Belarus’ payment balance in Q1 2012
In Q1 2012 the current account surplus in the payments balance, coupled with statistical differences enabled to offset the net outflow in foreign capital almost entirely. Nevertheless, Belarus needs to attract new external funding to repay previous loans.
According to the National Bank, the current account surplus in Belarus’ payments balance in Q1 2012 was USD 143.5 million against the USD 3.160 billion deficit in Q1 2011.
Foreign trade balance in goods and services in Q1 2012 was positive – USD 1.729 billion against the negative balance USD 2.063 billion a year ago.
The overall surplus in Belarus’ payments balance in Q1 2012 was negative, minus USD 11.4 million vs minus USD 1.397 billion in Q1 2011.
The negative balance of financial accounts in Q1 2012 was due solely to the net outflow of other investments totaling minus USD 1.598 billion (in Q1 2011 the net inflow was USD 196 million). ‘Other investments’ include loans, insurances, retirement programmes and the standard warranties, trade loans and advance payments, other payables and other equity instruments.
In turn, there was an inflow in foreign direct investment (from Belarus residents and nonresidents) – USD 591.3 million, which is 13.1% less than a year ago. At the same time, 81.5% of net revenues from FDI account for reinvested proceeds (USD 482.1 million) – earnings of non-residents in Belarus. It should be made clear there was no real cross-border movement of foreign capital.
According to the National Statistics Committee, net foreign direct investment (excluding direct debt to investors for goods, works, and services) in January-May 2012 decreased by 18.5% to USD 605.7 million with the forecast for 2012 at USD 1.2 billion.
In January-May 2012 the bulk of foreign direct investment was in industry, trade, financial sector (including banks), real estate, transport and communications. Moreover, during this period Belarusian residents sold real estate to foreigners worth USD 31.455 million.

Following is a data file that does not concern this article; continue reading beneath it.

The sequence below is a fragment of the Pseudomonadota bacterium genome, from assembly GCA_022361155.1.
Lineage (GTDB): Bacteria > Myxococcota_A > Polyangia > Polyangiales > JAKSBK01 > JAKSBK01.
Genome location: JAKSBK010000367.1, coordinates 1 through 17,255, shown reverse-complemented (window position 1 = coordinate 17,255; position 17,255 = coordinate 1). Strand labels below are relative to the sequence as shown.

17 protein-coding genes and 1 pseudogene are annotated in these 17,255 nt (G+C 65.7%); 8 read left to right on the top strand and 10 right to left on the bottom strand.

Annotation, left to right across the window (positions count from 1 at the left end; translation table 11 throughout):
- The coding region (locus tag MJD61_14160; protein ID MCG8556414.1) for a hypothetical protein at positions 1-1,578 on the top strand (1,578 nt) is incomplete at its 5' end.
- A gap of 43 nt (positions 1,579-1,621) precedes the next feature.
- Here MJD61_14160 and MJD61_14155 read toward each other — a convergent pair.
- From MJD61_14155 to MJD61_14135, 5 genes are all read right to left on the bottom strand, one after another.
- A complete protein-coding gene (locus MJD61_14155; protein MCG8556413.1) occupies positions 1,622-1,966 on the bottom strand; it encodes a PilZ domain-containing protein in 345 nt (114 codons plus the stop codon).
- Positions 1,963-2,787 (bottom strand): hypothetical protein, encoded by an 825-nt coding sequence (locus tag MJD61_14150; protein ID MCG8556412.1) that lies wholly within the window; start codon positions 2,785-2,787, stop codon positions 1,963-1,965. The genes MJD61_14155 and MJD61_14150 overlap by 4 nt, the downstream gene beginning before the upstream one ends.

Belarus’ foreign exchange reserves by the IMF standards amounted to USD 8.039 billion on June 1st, 2012. At the same time it is important to emphasize that almost half of the gold reserves (47.6%) were formed at the expense of foreign currency from banks. For instance, the National Bank’s foreign currency liabilities to the banking sector as of June 1st, 2012 were USD 3.829 billion (see Figure 1).
This year the National Bank paid off currency liabilities to banks worth over USD 600 million, the banks paid back the ruble equivalent this amount. The reduced number of swap operations increases the foreign currency supply on the domestic market and cuts down the Belarusian ruble supply in circulation.
For reference. According to the National Bank, the overall external debt of Belarus in Q1 2012 decreased by 0.9% to USD 33.727 billion on April 1 making 80.1% of annual GDP. The relative external debt indicator has exceeded the threshold of Belarusian residents’ economic security (no more than 60% of GDP).
Belarus’ foreign debt per capita was USD 3565 on April 1st, 2012. In Br the external debt reached Br 28.591 million per person, or Br 59.281 million per worker, which makes about 18.8 gross average wages. As a result, in order to pay out the external debt (including interest), an average Belarusian needs to work more than 1.5 years, which is a worrying figure.
Figure 1. Banks’ foreign currency claims to the National Bank and reserve assets in foreign currency in September 2008 - May 2012, USD million.
The Belarusian authorities regard the Catholic conference as yet another international event to promote Minsk as a global negotiating platform. Minsk’s proposal to organise a meeting between the Roman-Catholic Church and the Russian Orthodox Church is rather an image-making undertaking than a serious intention. However, the authorities could somewhat extend the opportunities for the Roman-Catholic Church in Belarus due to developing contacts with the Catholic world.
Minsk is attempting to lay out a mosaic from various international religious, political and sportive events to shape a positive image of Belarus for promoting the Helsinki 2.0 idea.
Belarus’ invitation to the head of the Holy See for a meeting with the Patriarch of the Russian Orthodox Church should be regarded as a continuation of her foreign policy efforts in shaping Minsk’s peacekeeping image and enhancing Belarus’ international weight. The Belarusian authorities are aware that their initiative is unlikely to find supporters among the leadership of the Russian Orthodox Church in Moscow. In Russia, isolationist sentiments prevail.
In addition, for domestic audiences, the authorities make up for the lack of tangible economic growth with demonstrations of growth in Minsk’s authority at international level through providing a platform for religious, sportive and other dialogues.